Like all fundamental forces, gravity is carried (or mediated) by a field. While the electromagnetic force is mediated by a vector field, the photon, gravity is mediated by a tensor field, called the metric since it also provides the geometric features of the space-time. Just like the photon, the metric is also a massless field. Recent work, however, has shown that a gravity theory with two metrics is also possible, provided one of them (or a combination of both) is massive. While the geometric properties of space-time as seen by particles are still determined by one metric only, the gravitational properties depend on both. In particular, the massive metric can be responsible for the cosmic accelerated expansion. So far, however, it was not clear whether these models were stable in the past. In a recent paper we have shown, quite interestingly, that there is only one possible choice of parameters that make the theory stable at all times and, at the same time, provide for a valid accelerated regime in agreement with observations.
Laboratory tests of gravity often produce an exclusion plot, i.e. a plot that shows the region of parameter space that is excluded by the experiment. Typically the parameters are chosen to be the range and strength of the Yukawa force, the simplest modification of gravity. In a recent paper (with L. Taddei) we have realized a cosmological exclusion plot which shows the region that a future cosmological galaxy survey can exclude. Analogously to laboratory experiment we constrain the range and strength of a Yukawa force, but now the range is measured in Megaparsecs rather than in meters like on Earth.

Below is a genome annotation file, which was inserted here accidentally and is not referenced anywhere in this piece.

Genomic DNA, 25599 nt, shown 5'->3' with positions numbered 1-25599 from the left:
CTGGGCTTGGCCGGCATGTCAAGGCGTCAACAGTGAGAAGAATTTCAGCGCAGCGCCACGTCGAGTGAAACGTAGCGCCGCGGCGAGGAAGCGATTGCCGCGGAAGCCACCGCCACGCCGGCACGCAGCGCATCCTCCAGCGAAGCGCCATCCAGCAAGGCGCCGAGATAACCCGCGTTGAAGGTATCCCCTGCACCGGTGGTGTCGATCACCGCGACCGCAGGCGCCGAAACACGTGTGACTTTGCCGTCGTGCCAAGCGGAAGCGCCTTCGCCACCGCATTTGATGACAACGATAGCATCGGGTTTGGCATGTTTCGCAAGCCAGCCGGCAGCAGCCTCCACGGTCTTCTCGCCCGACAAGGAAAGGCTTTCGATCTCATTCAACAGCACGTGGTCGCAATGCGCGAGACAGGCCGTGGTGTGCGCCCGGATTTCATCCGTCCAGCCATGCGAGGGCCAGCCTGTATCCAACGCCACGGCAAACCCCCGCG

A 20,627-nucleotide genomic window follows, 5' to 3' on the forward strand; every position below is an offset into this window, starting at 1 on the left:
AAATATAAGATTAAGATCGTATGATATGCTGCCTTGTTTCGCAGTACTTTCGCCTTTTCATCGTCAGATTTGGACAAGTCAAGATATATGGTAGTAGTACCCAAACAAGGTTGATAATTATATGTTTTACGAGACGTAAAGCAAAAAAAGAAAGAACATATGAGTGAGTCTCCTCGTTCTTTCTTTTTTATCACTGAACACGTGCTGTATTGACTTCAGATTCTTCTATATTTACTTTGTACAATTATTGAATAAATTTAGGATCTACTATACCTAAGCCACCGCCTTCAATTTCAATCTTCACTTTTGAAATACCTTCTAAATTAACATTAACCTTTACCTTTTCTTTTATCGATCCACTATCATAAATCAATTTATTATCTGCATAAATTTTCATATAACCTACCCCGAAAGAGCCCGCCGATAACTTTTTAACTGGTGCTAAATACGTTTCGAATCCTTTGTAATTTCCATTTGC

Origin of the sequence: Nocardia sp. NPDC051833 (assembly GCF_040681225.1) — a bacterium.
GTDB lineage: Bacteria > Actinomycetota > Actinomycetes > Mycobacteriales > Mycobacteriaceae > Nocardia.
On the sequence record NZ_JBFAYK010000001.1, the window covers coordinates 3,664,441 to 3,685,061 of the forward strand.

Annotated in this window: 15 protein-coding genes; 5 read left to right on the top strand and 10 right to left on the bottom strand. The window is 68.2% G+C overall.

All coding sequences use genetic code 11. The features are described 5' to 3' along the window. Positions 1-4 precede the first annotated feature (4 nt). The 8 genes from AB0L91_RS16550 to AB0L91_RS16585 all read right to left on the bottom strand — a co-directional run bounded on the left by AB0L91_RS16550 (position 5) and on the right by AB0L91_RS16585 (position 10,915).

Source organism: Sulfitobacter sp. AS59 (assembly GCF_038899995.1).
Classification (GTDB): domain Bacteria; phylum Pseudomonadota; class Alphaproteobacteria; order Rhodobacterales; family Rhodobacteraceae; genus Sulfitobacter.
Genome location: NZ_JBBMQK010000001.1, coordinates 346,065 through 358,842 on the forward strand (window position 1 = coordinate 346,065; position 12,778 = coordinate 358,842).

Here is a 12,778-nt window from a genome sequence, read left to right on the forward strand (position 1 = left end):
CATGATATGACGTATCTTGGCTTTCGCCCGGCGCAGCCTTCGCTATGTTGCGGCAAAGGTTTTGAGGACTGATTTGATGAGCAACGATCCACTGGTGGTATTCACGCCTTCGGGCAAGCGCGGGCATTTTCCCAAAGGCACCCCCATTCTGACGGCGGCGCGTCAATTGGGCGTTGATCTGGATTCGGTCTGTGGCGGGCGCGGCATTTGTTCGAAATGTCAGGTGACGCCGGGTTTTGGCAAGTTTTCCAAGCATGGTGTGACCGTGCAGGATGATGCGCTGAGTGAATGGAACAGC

My latest paper is Friction in Gravitational Waves: a test for early-time modified gravity (with V. Pettorino), which follows a recent paper on the same topic, Effects of modified gravity on B-mode polarization (with G. Ballesteros and V. Pettorino). Here we show that by measuring the B mode polarization in the cosmic microwave background one can obtain information on how gravitational waves propagated in the early universe. This, in turn, allows one to see whether gravity was different from standard Einstein’s General Relativity.